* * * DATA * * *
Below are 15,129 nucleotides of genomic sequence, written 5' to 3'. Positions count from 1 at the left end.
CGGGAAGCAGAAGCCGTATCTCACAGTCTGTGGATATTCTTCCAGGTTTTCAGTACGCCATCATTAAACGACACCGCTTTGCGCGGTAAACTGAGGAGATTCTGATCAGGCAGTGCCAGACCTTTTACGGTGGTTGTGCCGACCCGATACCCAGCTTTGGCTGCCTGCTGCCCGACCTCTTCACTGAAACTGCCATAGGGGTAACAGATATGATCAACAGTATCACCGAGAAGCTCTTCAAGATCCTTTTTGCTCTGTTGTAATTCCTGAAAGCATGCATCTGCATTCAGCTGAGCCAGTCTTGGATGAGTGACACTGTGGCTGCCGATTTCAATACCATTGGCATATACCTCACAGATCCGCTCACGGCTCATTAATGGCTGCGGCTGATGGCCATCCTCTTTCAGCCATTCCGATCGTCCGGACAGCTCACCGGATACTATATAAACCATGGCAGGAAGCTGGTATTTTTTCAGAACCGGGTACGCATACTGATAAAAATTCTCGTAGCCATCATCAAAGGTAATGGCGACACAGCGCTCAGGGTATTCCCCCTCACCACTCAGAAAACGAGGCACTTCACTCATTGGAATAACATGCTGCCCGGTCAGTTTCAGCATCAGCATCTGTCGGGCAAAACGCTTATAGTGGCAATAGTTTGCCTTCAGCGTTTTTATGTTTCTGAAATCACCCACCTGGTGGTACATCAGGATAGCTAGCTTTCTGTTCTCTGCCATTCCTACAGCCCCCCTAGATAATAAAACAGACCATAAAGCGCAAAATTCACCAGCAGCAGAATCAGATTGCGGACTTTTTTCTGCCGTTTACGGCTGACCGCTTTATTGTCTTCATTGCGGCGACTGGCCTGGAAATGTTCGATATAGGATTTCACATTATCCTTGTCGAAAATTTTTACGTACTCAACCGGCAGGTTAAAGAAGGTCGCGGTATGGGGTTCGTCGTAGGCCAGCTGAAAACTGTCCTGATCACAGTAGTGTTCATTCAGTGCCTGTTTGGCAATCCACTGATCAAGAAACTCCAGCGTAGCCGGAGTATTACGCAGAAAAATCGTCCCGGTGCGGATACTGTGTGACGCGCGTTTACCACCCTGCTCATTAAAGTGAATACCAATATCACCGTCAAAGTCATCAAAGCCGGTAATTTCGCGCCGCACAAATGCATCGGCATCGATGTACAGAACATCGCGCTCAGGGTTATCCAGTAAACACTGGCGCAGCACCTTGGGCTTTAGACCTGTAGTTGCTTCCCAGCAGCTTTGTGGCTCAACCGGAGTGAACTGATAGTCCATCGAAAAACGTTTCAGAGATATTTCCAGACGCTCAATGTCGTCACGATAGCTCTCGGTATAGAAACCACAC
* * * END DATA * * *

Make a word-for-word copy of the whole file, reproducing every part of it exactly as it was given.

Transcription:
Below are 15,129 nucleotides of genomic sequence, written 5' to 3'. Positions count from 1 at the left end.
CGGGAAGCAGAAGCCGTATCTCACAGTCTGTGGATATTCTTCCAGGTTTTCAGTACGCCATCATTAAACGACACCGCTTTGCGCGGTAAACTGAGGAGATTCTGATCAGGCAGTGCCAGACCTTTTACGGTGGTTGTGCCGACCCGATACCCAGCTTTGGCTGCCTGCTGCCCGACCTCTTCACTGAAACTGCCATAGGGGTAACAGATATGATCAACAGTATCACCGAGAAGCTCTTCAAGATCCTTTTTGCTCTGTTGTAATTCCTGAAAGCATGCATCTGCATTCAGCTGAGCCAGTCTTGGATGAGTGACACTGTGGCTGCCGATTTCAATACCATTGGCATATACCTCACAGATCCGCTCACGGCTCATTAATGGCTGCGGCTGATGGCCATCCTCTTTCAGCCATTCCGATCGTCCGGACAGCTCACCGGATACTATATAAACCATGGCAGGAAGCTGGTATTTTTTCAGAACCGGGTACGCATACTGATAAAAATTCTCGTAGCCATCATCAAAGGTAATGGCGACACAGCGCTCAGGGTATTCCCCCTCACCACTCAGAAAACGAGGCACTTCACTCATTGGAATAACATGCTGCCCGGTCAGTTTCAGCATCAGCATCTGTCGGGCAAAACGCTTATAGTGGCAATAGTTTGCCTTCAGCGTTTTTATGTTTCTGAAATCACCCACCTGGTGGTACATCAGGATAGCTAGCTTTCTGTTCTCTGCCATTCCTACAGCCCCCCTAGATAATAAAACAGACCATAAAGCGCAAAATTCACCAGCAGCAGAATCAGATTGCGGACTTTTTTCTGCCGTTTACGGCTGACCGCTTTATTGTCTTCATTGCGGCGACTGGCCTGGAAATGTTCGATATAGGATTTCACATTATCCTTGTCGAAAATTTTTACGTACTCAACCGGCAGGTTAAAGAAGGTCGCGGTATGGGGTTCGTCGTAGGCCAGCTGAAAACTGTCCTGATCACAGTAGTGTTCATTCAGTGCCTGTTTGGCAATCCACTGATCAAGAAACTCCAGCGTAGCCGGAGTATTACGCAGAAAAATCGTCCCGGTGCGGATACTGTGTGACGCGCGTTTACCACCCTGCTCATTAAAGTGAATACCAATATCACCGTCAAAGTCATCAAAGCCGGTAATTTCGCGCCGCACAAATGCATCGGCATCGATGTACAGAACATCGCGCTCAGGGTTATCCAGTAAACACTGGCGCAGCACCTTGGGCTTTAGACCTGTAGTTGCTTCCCAGCAGCTTTGTGGCTCAACCGGAGTGAACTGATAGTCCATCGAAAAACGTTTCAGAGATATTTCCAGACGCTCAATGTCGTCACGATAGCTCTCGGTATAGAAACCACAC